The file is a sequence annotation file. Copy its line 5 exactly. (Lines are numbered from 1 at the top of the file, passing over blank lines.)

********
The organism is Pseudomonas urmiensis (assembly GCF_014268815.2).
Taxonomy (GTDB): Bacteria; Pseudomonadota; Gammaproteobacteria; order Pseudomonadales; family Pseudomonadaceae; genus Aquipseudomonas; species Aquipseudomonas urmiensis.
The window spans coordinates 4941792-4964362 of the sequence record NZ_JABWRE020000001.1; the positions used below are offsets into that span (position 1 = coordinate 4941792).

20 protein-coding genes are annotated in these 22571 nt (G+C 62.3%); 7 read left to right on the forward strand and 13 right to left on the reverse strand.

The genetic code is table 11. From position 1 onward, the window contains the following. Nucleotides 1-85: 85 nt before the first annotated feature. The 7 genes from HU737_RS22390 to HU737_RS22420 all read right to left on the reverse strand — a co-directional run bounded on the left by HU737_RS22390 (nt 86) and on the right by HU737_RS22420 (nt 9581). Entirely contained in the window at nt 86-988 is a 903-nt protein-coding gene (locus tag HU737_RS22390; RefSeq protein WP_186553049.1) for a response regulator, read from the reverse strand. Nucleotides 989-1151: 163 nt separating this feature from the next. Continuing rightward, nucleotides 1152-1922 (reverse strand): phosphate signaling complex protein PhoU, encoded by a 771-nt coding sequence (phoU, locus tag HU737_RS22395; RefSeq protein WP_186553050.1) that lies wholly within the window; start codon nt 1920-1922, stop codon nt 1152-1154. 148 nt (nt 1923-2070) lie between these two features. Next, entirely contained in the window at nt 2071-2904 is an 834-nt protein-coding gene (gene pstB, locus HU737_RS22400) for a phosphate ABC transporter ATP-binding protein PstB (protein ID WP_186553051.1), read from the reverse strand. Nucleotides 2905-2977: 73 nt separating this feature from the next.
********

The genetic code is table 11. From position 1 onward, the window contains the following. Nucleotides 1-85: 85 nt before the first annotated feature. The 7 genes from HU737_RS22390 to HU737_RS22420 all read right to left on the reverse strand — a co-directional run bounded on the left by HU737_RS22390 (nt 86) and on the right by HU737_RS22420 (nt 9581). Entirely contained in the window at nt 86-988 is a 903-nt protein-coding gene (locus tag HU737_RS22390; RefSeq protein WP_186553049.1) for a response regulator, read from the reverse strand. Nucleotides 989-1151: 163 nt separating this feature from the next. Continuing rightward, nucleotides 1152-1922 (reverse strand): phosphate signaling complex protein PhoU, encoded by a 771-nt coding sequence (phoU, locus tag HU737_RS22395; RefSeq protein WP_186553050.1) that lies wholly within the window; start codon nt 1920-1922, stop codon nt 1152-1154. 148 nt (nt 1923-2070) lie between these two features. Next, entirely contained in the window at nt 2071-2904 is an 834-nt protein-coding gene (gene pstB, locus HU737_RS22400) for a phosphate ABC transporter ATP-binding protein PstB (protein ID WP_186553051.1), read from the reverse strand. Nucleotides 2905-2977: 73 nt separating this feature from the next.